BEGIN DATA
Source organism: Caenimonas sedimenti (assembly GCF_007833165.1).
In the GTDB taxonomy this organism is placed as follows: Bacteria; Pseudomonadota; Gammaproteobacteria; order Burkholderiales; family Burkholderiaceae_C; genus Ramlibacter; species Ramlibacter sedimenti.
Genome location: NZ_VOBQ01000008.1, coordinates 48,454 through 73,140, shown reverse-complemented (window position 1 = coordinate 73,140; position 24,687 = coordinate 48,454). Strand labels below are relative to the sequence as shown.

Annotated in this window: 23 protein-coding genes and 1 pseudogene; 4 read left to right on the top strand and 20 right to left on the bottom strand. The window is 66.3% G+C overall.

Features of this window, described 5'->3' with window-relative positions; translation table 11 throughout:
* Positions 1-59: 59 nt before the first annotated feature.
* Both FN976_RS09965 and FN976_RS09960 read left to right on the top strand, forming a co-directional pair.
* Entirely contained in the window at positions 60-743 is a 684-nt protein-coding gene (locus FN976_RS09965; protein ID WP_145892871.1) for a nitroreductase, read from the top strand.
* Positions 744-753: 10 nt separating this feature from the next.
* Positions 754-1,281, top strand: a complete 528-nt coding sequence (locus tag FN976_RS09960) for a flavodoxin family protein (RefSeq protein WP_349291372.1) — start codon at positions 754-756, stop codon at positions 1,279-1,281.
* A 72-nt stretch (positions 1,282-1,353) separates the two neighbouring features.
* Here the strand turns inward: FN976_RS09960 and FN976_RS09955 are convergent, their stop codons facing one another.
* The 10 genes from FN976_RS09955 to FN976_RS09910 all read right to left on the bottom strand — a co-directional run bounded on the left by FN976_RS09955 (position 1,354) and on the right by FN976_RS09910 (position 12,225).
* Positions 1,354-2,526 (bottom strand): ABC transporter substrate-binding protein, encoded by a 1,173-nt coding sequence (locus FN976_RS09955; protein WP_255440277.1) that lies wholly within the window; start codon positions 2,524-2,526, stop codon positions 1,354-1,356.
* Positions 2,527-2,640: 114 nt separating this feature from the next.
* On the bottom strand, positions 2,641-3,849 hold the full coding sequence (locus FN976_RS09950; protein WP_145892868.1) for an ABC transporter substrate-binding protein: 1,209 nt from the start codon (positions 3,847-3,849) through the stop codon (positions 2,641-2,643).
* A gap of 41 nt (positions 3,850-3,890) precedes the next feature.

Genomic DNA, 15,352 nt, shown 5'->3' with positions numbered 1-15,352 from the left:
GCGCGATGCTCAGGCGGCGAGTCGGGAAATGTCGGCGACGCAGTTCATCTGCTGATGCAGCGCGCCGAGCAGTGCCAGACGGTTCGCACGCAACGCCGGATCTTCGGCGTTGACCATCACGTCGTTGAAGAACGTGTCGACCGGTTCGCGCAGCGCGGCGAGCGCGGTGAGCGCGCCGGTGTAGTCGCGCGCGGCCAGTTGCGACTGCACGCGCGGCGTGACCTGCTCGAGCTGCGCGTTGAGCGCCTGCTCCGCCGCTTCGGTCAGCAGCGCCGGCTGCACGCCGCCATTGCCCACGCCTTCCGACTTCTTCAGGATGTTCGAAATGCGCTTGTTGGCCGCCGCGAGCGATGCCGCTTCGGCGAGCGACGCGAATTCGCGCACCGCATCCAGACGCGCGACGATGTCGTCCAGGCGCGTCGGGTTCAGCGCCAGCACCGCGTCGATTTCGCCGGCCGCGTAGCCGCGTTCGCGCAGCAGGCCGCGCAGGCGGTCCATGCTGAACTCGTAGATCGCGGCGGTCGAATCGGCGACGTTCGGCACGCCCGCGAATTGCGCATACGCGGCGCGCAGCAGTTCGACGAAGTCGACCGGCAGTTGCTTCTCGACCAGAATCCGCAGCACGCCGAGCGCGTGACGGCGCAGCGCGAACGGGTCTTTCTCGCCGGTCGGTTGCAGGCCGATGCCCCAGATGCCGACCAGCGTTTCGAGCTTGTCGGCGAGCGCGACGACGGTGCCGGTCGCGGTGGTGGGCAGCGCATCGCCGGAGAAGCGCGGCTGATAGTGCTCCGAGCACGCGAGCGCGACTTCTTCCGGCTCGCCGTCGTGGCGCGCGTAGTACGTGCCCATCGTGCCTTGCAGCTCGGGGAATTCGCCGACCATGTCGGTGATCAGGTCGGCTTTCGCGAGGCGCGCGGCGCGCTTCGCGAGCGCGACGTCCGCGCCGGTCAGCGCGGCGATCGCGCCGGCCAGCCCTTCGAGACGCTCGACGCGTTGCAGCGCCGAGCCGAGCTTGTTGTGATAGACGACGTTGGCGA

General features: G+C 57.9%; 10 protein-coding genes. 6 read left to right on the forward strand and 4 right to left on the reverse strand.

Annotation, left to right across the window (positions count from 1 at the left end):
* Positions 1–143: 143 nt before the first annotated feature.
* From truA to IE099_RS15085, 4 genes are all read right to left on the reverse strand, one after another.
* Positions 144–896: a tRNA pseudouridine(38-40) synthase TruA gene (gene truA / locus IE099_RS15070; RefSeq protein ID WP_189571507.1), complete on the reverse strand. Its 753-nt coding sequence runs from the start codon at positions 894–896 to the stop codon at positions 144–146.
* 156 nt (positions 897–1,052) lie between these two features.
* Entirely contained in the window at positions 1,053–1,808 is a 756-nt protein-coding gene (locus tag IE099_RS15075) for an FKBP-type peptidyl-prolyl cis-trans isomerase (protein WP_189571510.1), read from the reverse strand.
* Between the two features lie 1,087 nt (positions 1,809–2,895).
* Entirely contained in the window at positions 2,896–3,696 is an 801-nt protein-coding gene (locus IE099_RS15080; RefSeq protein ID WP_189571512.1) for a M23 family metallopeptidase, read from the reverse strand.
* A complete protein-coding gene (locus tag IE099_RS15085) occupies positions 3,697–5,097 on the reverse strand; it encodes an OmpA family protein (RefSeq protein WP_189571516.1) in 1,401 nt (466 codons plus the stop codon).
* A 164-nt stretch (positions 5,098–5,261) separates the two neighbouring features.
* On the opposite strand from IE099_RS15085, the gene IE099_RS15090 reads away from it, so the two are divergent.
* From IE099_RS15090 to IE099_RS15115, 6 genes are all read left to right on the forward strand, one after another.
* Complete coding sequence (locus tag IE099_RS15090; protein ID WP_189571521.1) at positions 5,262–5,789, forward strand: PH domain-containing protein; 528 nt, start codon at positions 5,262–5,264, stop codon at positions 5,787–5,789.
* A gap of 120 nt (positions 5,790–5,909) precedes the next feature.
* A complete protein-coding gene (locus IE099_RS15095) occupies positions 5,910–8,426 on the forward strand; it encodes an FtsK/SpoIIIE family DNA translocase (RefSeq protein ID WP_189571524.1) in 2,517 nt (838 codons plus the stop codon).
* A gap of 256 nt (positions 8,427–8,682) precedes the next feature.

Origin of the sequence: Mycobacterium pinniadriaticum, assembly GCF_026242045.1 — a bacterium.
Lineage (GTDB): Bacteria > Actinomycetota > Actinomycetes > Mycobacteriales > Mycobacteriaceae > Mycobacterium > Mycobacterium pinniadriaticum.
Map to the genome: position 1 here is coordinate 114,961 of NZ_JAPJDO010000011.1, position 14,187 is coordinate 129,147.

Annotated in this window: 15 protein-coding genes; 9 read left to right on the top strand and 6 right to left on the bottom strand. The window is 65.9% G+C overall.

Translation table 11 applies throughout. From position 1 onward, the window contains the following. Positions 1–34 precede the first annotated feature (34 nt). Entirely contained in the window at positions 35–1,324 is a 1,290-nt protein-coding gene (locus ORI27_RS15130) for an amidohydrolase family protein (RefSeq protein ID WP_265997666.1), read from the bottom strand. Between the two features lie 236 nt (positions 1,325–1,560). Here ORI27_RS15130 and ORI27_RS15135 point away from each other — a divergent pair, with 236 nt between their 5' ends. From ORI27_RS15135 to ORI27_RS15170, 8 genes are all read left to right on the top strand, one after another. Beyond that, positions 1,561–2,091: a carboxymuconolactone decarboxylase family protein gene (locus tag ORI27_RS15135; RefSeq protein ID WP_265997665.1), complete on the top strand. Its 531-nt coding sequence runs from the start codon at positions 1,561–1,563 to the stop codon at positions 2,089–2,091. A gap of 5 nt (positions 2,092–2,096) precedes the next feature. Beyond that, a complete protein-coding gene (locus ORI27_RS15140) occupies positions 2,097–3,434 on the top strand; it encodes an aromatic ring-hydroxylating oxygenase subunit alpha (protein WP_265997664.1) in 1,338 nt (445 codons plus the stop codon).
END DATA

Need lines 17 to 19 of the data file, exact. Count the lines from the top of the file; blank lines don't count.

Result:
* A gap of 41 nt (positions 3,850-3,890) precedes the next feature.

Genomic DNA, 15,352 nt, shown 5'->3' with positions numbered 1-15,352 from the left:
GCGCGATGCTCAGGCGGCGAGTCGGGAAATGTCGGCGACGCAGTTCATCTGCTGATGCAGCGCGCCGAGCAGTGCCAGACGGTTCGCACGCAACGCCGGATCTTCGGCGTTGACCATCACGTCGTTGAAGAACGTGTCGACCGGTTCGCGCAGCGCGGCGAGCGCGGTGAGCGCGCCGGTGTAGTCGCGCGCGGCCAGTTGCGACTGCACGCGCGGCGTGACCTGCTCGAGCTGCGCGTTGAGCGCCTGCTCCGCCGCTTCGGTCAGCAGCGCCGGCTGCACGCCGCCATTGCCCACGCCTTCCGACTTCTTCAGGATGTTCGAAATGCGCTTGTTGGCCGCCGCGAGCGATGCCGCTTCGGCGAGCGACGCGAATTCGCGCACCGCATCCAGACGCGCGACGATGTCGTCCAGGCGCGTCGGGTTCAGCGCCAGCACCGCGTCGATTTCGCCGGCCGCGTAGCCGCGTTCGCGCAGCAGGCCGCGCAGGCGGTCCATGCTGAACTCGTAGATCGCGGCGGTCGAATCGGCGACGTTCGGCACGCCCGCGAATTGCGCATACGCGGCGCGCAGCAGTTCGACGAAGTCGACCGGCAGTTGCTTCTCGACCAGAATCCGCAGCACGCCGAGCGCGTGACGGCGCAGCGCGAACGGGTCTTTCTCGCCGGTCGGTTGCAGGCCGATGCCCCAGATGCCGACCAGCGTTTCGAGCTTGTCGGCGAGCGCGACGACGGTGCCGGTCGCGGTGGTGGGCAGCGCATCGCCGGAGAAGCGCGGCTGATAGTGCTCCGAGCACGCGAGCGCGACTTCTTCCGGCTCGCCGTCGTGGCGCGCGTAGTACGTGCCCATCGTGCCTTGCAGCTCGGGGAATTCGCCGACCATGTCGGTGATCAGGTCGGCTTTCGCGAGGCGCGCGGCGCGCTTCGCGAGCGCGACGTCCGCGCCGGTCAGCGCGGCGATCGCGCCGGCCAGCCCTTCGAGACGCTCGACGCGTTGCAGCGCCGAGCCGAGCTTGTTGTGATAGACGACGTTGGCGA